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Late Prehistoric Regional Interaction and Social Change in a Coastal Valley of Northern ChileCalogero M. Santoro 2016 © BAR Publishing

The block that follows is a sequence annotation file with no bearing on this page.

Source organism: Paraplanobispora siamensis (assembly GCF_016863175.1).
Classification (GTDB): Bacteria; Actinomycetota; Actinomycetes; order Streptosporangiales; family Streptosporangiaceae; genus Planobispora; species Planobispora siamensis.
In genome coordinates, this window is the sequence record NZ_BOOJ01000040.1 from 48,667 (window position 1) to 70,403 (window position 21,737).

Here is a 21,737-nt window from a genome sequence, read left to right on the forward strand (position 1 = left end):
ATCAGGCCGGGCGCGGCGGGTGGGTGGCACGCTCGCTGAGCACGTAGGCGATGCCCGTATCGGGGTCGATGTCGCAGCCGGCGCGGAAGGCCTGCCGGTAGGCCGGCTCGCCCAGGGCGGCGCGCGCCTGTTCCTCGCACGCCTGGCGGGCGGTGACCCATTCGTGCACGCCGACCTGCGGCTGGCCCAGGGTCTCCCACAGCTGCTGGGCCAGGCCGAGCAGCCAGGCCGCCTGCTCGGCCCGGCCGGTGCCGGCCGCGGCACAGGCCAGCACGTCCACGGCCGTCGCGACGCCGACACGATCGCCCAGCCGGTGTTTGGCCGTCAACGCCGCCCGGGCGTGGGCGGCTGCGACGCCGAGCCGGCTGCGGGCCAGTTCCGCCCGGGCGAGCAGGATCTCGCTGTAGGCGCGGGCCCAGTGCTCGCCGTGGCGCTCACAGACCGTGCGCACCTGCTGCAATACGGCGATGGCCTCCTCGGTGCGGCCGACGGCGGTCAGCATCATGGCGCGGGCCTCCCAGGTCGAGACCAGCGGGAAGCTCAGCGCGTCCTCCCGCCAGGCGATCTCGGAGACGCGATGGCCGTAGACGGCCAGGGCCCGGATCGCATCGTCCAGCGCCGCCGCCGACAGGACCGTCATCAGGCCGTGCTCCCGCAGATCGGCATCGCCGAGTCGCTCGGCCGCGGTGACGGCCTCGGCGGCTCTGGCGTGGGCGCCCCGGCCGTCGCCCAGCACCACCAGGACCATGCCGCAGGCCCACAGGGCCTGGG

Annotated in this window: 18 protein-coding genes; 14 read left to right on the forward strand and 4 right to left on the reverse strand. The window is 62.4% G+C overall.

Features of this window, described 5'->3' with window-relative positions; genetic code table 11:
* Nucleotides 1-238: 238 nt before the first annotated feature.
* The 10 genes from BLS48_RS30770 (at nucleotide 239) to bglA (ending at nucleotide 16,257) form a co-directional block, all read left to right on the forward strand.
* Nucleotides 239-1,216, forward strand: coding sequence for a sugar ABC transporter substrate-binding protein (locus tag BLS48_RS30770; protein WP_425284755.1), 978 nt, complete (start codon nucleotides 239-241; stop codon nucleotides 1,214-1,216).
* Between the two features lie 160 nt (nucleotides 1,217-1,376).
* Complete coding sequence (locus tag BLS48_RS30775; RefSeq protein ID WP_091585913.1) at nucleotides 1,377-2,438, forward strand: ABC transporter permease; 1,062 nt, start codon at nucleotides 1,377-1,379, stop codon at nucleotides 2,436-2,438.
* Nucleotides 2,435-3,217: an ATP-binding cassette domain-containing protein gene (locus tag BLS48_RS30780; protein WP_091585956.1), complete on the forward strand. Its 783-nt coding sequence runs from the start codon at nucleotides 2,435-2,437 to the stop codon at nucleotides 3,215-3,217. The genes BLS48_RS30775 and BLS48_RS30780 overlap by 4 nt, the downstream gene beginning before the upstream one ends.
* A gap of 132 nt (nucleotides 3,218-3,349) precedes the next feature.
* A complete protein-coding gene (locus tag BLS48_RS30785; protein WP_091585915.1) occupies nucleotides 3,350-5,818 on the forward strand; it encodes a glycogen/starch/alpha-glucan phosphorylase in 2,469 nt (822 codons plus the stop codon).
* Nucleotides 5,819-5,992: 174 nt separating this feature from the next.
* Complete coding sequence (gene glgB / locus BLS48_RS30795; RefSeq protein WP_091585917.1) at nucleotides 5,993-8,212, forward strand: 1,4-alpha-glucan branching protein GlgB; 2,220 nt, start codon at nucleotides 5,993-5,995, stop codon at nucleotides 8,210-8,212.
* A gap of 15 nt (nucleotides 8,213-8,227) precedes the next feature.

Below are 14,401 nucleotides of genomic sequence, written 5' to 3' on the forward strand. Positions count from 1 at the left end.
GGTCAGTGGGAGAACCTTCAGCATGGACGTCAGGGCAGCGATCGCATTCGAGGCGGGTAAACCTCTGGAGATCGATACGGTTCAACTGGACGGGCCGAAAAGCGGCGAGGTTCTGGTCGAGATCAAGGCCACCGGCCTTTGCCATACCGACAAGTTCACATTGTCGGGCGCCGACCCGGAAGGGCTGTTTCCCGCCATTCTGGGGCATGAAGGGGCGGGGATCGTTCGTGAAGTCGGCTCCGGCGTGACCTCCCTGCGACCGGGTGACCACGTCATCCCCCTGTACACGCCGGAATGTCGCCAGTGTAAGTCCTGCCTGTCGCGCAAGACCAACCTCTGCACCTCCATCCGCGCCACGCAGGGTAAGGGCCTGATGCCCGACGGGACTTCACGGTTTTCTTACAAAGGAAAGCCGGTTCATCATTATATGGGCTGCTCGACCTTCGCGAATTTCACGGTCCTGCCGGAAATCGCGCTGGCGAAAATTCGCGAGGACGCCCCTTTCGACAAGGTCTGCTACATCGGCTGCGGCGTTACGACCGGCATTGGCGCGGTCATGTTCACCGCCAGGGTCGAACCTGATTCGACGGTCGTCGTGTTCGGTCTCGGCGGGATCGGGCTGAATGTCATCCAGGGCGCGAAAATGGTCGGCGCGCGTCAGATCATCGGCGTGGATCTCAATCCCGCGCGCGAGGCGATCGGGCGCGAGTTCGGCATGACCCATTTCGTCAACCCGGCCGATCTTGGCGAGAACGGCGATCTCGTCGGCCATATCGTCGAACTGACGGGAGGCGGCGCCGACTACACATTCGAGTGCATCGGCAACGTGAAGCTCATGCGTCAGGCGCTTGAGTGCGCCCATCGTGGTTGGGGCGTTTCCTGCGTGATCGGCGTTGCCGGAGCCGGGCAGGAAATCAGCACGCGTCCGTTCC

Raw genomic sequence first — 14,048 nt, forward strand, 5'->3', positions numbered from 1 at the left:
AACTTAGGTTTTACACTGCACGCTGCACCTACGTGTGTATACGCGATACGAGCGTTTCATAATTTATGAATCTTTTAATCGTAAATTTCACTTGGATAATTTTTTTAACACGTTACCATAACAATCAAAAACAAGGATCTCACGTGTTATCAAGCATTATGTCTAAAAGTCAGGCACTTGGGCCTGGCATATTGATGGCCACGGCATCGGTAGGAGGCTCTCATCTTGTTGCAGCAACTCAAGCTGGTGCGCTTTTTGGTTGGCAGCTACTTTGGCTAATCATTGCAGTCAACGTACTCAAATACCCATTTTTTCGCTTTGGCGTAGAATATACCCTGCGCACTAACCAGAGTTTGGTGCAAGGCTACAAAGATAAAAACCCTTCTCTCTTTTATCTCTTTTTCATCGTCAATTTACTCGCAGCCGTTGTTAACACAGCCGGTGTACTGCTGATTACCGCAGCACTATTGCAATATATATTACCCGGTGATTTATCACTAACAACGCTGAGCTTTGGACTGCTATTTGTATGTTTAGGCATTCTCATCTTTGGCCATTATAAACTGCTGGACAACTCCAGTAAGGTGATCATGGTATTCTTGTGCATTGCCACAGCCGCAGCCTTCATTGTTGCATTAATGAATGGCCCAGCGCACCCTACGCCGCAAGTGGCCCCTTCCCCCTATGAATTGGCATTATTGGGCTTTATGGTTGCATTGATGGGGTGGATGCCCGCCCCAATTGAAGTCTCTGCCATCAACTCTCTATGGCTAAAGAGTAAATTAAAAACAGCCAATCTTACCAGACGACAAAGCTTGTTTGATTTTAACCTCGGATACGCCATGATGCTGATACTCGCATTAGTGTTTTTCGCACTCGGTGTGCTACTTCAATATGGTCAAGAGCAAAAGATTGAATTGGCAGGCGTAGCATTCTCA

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This is an archaeological study of social organization and change in a late prehispanic population of northern Chile. The research involves contextual examination of the occurrence of highland ceramic styles and materials and drawing inferences concerning local socio-political structures. Excavation at four sites dating to the Late Intermediate and Late Periods (AD 1100-1500) revealed no evidence of highland colonists or colonial enclaves. Household artefact assemblages showed: (a) that despite the presence of highland trade goods, the cultural pattern resembles local coastal traditions; (b) no indications of pronounced social or wealth differences; (b) great continuity through time in domestic activities; and (c) significant shifts in ceramic style preferences, highland import assemblages, textile production and access to metal ornaments. An important suprahousehold change of the Late Period was the nucleation of population at Molle Pampa Este, a site containing architecture (an ushnu and plaza) associated with imperial Inka administration and public ceremony.